In addition to various shots of a semi-nude and sweaty Jesse, who’s friendship with Grady involves sports-field rivalry, some wrestling (but not backed by any malice, really), and locker-room bonding, we see Jesse in a kind of sexual confusion. He’s playing around in his room, gyrating to music, when Lisa walks in on him (A reading of this might be that he’s caught masterbating by his would-be girlfriend and his mom, horrors!); he starts to get it on with Lisa at a party before stopping at second base (Freddy’s long icky tongue taking the place of his own turns Jesse off, but Lisa never notices) – naturally, he storms out and right into Grady’s bedroom, leading in this exchange of dialogue:
Jesse: Something is trying to get inside my body!
Grady: Yeah, and she’s female and she’s waiting for you at the cabana. And you want to sleep with me!
There is, of course, the S&M club sequence and Coach Schneider’s domineering attitude towards Jesse in a metaphorical master/slave relationship. (Although, maybe you could make the case that Freddy made Jesse go to that club because he knew that’s where Schneider would be.) In any case, there’s this air of confusion where it seems Jesse is torn between feelings for Lisa and feelings for Grady. Freddy’s appearances could even be considered Jesse’s repressed homosexuality trying to get out (which bursts forth in Grady’s room in a particularly nasty way). I read one review that compared Freddy with Jesse’s “nocturnal emissions.” That’s probably a fair assessment, too. The weaknesses of Freddy’s Revenge turn up in silly campy bits involving attacking animals and inanimate objects, and an underwhelming love-conquers-all ending (Lisa helps Jesse vanquish the monster inside him by planting Freddy one on the lips). It’s as if the movie didn’t quite know how to end itself after blowing its wad on a pool party sequence where Freddy takes out a bunch of guests before exclaiming “You are all my children now!”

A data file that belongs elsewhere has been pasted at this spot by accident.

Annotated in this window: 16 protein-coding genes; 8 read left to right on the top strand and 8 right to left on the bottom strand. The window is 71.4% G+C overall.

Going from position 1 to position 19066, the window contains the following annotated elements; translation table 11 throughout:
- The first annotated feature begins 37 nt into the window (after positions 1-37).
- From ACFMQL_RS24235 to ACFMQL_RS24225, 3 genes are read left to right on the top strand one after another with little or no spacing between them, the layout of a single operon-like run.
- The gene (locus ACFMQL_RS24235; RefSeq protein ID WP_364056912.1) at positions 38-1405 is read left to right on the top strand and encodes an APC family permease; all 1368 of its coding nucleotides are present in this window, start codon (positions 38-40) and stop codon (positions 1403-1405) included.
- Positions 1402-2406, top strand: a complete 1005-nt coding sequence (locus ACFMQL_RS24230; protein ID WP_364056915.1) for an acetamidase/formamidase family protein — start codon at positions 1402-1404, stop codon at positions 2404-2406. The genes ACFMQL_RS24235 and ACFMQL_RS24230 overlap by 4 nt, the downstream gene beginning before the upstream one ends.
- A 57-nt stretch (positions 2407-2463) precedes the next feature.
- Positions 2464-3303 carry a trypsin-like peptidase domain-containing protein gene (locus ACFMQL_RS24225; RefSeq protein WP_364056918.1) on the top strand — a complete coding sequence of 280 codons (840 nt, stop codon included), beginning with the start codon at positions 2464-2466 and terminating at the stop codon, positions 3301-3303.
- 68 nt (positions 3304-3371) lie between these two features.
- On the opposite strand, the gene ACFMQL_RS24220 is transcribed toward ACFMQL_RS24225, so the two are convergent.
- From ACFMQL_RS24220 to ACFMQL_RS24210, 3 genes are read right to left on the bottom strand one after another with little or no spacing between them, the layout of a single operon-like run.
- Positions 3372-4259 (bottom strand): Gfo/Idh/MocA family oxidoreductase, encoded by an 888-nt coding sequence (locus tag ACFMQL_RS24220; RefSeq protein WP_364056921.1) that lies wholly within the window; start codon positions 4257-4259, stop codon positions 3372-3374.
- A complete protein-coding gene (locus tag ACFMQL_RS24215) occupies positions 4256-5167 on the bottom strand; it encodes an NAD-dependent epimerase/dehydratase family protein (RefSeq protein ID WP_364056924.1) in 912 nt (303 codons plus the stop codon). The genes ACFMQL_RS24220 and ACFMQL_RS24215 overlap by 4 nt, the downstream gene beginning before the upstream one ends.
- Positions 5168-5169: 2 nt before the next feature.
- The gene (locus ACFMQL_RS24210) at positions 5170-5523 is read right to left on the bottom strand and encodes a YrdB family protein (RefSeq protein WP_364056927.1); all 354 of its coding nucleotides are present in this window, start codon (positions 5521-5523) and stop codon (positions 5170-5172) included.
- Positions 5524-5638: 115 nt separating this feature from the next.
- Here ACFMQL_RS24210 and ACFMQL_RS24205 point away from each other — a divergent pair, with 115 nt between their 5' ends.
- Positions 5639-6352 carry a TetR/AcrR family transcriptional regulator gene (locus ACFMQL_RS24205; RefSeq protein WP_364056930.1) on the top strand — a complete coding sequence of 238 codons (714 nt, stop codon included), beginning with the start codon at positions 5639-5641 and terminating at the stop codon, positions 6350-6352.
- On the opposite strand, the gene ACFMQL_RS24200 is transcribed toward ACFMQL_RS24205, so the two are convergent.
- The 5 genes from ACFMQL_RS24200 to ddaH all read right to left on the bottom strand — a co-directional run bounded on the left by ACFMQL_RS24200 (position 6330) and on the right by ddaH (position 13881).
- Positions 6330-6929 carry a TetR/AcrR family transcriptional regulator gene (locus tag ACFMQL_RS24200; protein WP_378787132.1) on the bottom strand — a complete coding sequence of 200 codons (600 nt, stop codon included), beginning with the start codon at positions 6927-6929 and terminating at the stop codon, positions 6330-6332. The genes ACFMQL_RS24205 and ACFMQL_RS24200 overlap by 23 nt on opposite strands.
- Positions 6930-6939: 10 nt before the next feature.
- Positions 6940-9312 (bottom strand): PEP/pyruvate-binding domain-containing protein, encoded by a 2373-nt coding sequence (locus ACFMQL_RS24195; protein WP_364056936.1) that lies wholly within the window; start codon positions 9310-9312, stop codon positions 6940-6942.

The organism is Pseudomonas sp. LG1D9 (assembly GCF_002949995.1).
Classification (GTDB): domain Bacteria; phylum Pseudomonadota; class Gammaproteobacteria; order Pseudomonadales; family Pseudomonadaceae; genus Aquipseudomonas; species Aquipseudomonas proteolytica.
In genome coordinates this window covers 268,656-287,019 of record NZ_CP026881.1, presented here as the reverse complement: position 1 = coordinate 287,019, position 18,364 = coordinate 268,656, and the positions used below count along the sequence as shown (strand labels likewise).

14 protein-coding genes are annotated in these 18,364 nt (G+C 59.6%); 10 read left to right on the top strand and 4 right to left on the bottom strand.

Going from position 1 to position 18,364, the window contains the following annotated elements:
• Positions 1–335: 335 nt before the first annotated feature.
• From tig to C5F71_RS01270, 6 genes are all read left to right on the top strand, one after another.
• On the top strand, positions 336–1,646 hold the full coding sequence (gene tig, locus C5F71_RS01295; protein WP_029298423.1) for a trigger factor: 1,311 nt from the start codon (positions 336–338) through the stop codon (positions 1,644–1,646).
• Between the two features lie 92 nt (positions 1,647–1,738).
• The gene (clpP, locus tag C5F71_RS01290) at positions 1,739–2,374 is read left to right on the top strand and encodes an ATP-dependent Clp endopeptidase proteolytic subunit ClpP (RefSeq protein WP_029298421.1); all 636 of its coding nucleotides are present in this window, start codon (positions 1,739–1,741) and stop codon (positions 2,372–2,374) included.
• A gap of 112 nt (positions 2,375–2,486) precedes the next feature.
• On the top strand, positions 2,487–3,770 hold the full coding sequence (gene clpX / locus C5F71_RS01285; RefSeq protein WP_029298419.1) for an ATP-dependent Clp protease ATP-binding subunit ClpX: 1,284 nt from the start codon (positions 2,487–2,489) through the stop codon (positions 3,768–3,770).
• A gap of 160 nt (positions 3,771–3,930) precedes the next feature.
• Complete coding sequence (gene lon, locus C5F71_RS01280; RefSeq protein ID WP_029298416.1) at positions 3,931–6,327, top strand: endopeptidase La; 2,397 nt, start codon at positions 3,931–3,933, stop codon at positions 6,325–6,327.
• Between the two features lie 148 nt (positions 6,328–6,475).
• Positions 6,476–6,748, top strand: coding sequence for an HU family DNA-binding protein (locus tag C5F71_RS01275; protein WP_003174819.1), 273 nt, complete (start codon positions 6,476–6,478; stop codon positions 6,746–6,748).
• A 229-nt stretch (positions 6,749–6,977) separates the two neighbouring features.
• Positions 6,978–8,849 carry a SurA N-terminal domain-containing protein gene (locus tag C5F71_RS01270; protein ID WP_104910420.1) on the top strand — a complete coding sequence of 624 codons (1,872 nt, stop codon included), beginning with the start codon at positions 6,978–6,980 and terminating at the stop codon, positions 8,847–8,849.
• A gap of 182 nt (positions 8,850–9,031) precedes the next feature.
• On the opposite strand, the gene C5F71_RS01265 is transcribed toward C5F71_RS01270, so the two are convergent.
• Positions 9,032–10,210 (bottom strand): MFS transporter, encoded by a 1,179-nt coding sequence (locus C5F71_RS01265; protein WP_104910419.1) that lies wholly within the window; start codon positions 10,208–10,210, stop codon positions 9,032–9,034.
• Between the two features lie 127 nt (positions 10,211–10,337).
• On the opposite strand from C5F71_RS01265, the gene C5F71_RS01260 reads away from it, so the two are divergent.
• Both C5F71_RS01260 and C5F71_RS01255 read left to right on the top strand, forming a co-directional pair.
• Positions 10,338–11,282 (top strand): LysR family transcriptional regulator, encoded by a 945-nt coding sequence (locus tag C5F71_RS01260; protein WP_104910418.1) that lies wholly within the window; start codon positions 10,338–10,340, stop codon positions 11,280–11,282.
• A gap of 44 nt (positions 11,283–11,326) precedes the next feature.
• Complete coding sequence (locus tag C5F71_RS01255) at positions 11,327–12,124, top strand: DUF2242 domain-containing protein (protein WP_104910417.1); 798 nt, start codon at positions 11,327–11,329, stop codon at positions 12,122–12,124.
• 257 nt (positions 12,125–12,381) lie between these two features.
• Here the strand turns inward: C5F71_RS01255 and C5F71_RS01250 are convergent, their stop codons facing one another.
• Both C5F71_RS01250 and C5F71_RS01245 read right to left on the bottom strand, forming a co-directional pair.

The main leads give good performances (and I gotta admit, Kim Myers is pretty hot). Also, to its credit, the movie wisely keeps Freddy in the background for the bulk of the running time (he still manages to get some one-liners out – after Dream Warriors there’ll be no shutting him up). The orchestral score (courtesy of Christopher Young) is also a bit of a change from the original, but it works well, and reminds me of the Hellraiser score he would do a few years later. Finally, the special effects are pretty inventive, the highlight of which is a transformation sequence where Freddy literally pops out of Jesse’s stomach before discarding him away like he’s simply taking off a suit. I also liked the beginning dream sequence involving a school bus and a desert setting which eventually peels away to reveal hell below. Freddy’s Revenge isn’t the masterpiece that the first movie was but it’s a much better film than people give it credit for, as long as you are willing to go along with the possession story and don’t get all worked up over mythology. I consider it among the best of the Nightmare sequels.
- Bill Gordon